Glossary

Total Productive Maintenance

Total Productive Maintenance (TPM) is an approach to maintenance that embraces the idea of involving everyone in the company to contribute toward maintaining equipment and tools used in the company’s operations. That means every department of the company, including operations, HR, Finance, or IT has to directly or indirectly play a role in equipment maintenance. 

Of course, the maintenance department will always have to handle the core maintenance duties. The primary goal of implementing TPM is to minimize breakdowns by proactively intervening.  Implementing the TPM strategy requires the maintenance team to train all employees to ensure they are equipped with essential knowledge and skills in equipment maintenance. 

Operators of the equipment should also play a core role when it comes to implementing the TPM strategy. Since they deal with equipment daily, they should ensure it is always cleaned, well lubricated (if necessary), and in proper working conditions. They also have to be equipped with skills and knowledge to detect issues before they become failures and to report them to the maintenance team as soon as possible.  

Pillar of Total Productive Maintenance

TPM has eight major pillars, which include the following; 

1. Autonomous maintenance

Autonomous maintenance embraces the idea of incorporating machine operators into the continuous maintenance of their machines. This requires equipping them with skills and knowledge to detect issues that could lead to failure. Operators should also be encouraged to clean and lubricate their equipment regularly. 

2. Planned maintenance 

Planned maintenance involves creating a schedule for maintaining the different equipment in the company. This schedule is usually based on the manufacturer’s recommendations. However, the maintenance team can also do their independent study to determine how frequently the different equipment should be maintained based on how it is used. 

3. Focused Improvement

This pillar is based on the “kaizen” principle, which encourages continuous improvements to manufacturing processes. When implementing TPM, teams have to continuously brainstorm ideas of how to minimize waste and downtime of equipment.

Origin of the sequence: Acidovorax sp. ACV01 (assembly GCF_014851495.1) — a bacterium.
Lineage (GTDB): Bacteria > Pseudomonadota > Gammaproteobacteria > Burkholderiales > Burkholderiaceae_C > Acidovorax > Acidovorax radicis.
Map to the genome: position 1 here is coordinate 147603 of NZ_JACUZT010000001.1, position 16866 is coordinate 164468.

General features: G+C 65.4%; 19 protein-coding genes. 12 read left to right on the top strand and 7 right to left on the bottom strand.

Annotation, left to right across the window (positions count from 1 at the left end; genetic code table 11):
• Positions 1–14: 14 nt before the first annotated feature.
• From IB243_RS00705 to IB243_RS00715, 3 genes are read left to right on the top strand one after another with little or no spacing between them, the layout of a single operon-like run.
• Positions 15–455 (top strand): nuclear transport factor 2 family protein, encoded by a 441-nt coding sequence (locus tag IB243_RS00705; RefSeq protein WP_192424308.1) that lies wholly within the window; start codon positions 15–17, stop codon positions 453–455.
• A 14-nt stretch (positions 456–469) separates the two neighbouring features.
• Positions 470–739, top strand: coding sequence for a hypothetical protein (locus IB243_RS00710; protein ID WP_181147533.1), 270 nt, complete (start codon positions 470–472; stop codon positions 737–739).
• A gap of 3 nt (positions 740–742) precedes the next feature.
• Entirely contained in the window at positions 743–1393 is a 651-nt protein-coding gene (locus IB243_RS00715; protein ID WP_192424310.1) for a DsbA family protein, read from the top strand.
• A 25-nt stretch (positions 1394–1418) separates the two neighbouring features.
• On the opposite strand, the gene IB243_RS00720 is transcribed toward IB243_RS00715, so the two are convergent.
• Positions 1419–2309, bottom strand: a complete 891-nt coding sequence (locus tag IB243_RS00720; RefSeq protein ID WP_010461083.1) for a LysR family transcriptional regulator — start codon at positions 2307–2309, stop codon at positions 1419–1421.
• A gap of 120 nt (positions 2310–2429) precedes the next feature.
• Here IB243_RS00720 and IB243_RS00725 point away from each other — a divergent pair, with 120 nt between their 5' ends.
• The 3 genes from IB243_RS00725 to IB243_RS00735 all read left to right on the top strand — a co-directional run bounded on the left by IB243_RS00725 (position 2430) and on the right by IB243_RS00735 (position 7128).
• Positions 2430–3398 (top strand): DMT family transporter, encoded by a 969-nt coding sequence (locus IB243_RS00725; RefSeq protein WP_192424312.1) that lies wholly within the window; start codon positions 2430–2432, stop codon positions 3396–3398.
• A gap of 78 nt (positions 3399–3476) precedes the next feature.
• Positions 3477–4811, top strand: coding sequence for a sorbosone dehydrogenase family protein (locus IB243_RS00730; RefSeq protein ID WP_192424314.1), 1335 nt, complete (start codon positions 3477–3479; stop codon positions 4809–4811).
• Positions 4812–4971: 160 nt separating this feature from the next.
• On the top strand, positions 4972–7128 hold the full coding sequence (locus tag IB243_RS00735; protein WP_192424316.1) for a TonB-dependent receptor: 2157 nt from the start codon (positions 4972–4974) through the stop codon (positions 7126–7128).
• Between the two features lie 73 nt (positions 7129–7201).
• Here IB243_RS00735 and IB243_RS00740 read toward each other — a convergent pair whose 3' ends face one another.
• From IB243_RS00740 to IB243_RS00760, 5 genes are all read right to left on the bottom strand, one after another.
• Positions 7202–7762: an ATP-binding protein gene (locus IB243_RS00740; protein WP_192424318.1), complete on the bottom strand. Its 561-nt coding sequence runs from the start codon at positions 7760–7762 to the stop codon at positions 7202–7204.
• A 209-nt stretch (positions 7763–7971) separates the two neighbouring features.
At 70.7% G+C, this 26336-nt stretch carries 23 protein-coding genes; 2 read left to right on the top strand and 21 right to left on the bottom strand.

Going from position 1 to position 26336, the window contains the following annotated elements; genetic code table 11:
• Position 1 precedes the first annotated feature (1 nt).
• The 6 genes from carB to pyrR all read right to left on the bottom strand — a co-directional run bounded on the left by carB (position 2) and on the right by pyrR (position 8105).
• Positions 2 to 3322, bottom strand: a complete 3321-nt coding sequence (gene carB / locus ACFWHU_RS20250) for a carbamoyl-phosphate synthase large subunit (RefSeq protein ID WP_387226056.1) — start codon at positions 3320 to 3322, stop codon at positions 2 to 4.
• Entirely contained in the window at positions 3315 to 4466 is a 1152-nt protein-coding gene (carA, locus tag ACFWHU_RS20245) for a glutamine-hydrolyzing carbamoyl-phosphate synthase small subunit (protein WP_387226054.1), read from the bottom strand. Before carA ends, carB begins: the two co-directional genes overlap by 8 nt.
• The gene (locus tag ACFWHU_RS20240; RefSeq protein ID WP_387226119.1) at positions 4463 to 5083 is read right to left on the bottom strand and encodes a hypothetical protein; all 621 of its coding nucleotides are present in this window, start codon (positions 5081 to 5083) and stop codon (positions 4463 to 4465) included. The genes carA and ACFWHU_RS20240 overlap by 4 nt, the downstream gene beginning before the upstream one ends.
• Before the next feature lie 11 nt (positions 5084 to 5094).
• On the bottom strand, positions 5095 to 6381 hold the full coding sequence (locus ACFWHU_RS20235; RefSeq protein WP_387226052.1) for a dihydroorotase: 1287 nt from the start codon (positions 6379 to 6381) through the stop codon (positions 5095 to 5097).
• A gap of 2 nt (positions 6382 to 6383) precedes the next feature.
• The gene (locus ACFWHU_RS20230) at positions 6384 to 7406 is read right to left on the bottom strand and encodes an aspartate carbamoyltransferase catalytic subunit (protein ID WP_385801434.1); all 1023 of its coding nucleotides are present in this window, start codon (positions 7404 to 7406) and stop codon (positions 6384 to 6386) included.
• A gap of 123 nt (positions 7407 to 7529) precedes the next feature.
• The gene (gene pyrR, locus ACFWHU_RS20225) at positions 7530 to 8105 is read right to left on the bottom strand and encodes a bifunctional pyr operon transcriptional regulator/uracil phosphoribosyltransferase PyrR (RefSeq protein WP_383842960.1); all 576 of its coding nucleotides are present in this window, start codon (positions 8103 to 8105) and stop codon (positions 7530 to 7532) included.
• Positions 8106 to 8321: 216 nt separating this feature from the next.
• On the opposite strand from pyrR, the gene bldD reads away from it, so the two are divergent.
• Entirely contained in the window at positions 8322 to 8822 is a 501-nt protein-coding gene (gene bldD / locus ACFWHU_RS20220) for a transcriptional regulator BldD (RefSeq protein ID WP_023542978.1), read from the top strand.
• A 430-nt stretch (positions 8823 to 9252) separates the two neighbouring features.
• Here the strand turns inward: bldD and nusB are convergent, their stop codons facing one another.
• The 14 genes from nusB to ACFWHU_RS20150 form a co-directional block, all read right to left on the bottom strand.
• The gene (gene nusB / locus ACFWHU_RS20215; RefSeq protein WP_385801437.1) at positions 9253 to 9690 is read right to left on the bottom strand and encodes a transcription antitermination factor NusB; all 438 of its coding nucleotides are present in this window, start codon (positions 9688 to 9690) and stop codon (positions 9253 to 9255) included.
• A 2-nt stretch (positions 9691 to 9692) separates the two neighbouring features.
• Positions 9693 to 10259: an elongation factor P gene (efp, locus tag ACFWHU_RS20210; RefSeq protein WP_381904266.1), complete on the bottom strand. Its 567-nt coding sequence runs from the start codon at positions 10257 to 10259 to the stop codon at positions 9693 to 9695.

4. Quality maintenance

This pillar focuses on identifying and eliminating recurring sources of equipment failures. Quality maintenance involves using the “5 whys” principle to determine the root causes of failure. 

5. Training and Education 

Implementing the TPM strategy requires equipping all the relevant stakeholders, including managers, operators, and the maintenance team, with the required maintenance knowledge and skills. 

6. Early equipment management

This pillar requires equipment suppliers to work hand-in-hand with the actual users of the equipment to improve their designs. 

7. TPM in administration

This pillar of TPM is about incorporating all the company’s administrative functions into maintenance. The company’s administration needs to support operations and maintenance by improving order processing, procurement and scheduling.

8. Safety, health and environment 

All solutions introduced in the TPM process should not come at the expense of the worker’s safety and health. 

Main benefits of TPM

  • It minimizes equipment failure and downtime 
  • Reduction in customer complaints
  • Reduction workplace accidents
  • It indirectly boosts the employee confidence level
  • Leads to a clean and orderly workplace
  • It indirectly reduces manufacturing costs
  • Creates a sense of ownership amongst employees 

In this article

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